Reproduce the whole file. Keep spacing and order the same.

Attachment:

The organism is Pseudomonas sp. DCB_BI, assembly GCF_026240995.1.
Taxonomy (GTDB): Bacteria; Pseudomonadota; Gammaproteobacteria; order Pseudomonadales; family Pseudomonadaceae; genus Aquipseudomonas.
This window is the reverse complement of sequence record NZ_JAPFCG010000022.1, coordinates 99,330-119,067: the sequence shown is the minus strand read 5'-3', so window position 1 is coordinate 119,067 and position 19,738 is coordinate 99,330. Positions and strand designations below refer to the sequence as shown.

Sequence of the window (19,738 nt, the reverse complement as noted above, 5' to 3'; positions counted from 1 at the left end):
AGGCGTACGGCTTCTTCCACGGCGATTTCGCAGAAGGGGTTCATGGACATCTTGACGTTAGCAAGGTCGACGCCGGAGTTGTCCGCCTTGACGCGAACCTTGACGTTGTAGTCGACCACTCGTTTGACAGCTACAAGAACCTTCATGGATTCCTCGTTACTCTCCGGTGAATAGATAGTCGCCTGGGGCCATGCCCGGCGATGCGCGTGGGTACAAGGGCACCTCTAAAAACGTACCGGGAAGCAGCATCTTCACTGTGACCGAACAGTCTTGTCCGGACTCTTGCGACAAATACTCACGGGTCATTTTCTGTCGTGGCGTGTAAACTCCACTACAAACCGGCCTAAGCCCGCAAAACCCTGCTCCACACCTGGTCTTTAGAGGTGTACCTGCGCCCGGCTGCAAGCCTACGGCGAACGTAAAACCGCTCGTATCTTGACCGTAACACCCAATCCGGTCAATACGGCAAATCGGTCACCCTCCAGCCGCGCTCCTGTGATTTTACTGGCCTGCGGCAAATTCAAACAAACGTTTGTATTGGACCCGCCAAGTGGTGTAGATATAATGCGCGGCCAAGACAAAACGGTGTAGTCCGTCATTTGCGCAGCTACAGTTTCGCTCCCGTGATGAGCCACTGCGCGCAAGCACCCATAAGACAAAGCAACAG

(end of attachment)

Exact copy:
The organism is Pseudomonas sp. DCB_BI, assembly GCF_026240995.1.
Taxonomy (GTDB): Bacteria; Pseudomonadota; Gammaproteobacteria; order Pseudomonadales; family Pseudomonadaceae; genus Aquipseudomonas.
This window is the reverse complement of sequence record NZ_JAPFCG010000022.1, coordinates 99,330-119,067: the sequence shown is the minus strand read 5'-3', so window position 1 is coordinate 119,067 and position 19,738 is coordinate 99,330. Positions and strand designations below refer to the sequence as shown.

Sequence of the window (19,738 nt, the reverse complement as noted above, 5' to 3'; positions counted from 1 at the left end):
AGGCGTACGGCTTCTTCCACGGCGATTTCGCAGAAGGGGTTCATGGACATCTTGACGTTAGCAAGGTCGACGCCGGAGTTGTCCGCCTTGACGCGAACCTTGACGTTGTAGTCGACCACTCGTTTGACAGCTACAAGAACCTTCATGGATTCCTCGTTACTCTCCGGTGAATAGATAGTCGCCTGGGGCCATGCCCGGCGATGCGCGTGGGTACAAGGGCACCTCTAAAAACGTACCGGGAAGCAGCATCTTCACTGTGACCGAACAGTCTTGTCCGGACTCTTGCGACAAATACTCACGGGTCATTTTCTGTCGTGGCGTGTAAACTCCACTACAAACCGGCCTAAGCCCGCAAAACCCTGCTCCACACCTGGTCTTTAGAGGTGTACCTGCGCCCGGCTGCAAGCCTACGGCGAACGTAAAACCGCTCGTATCTTGACCGTAACACCCAATCCGGTCAATACGGCAAATCGGTCACCCTCCAGCCGCGCTCCTGTGATTTTACTGGCCTGCGGCAAATTCAAACAAACGTTTGTATTGGACCCGCCAAGTGGTGTAGATATAATGCGCGGCCAAGACAAAACGGTGTAGTCCGTCATTTGCGCAGCTACAGTTTCGCTCCCGTGATGAGCCACTGCGCGCAAGCACCCATAAGACAAAGCAACAG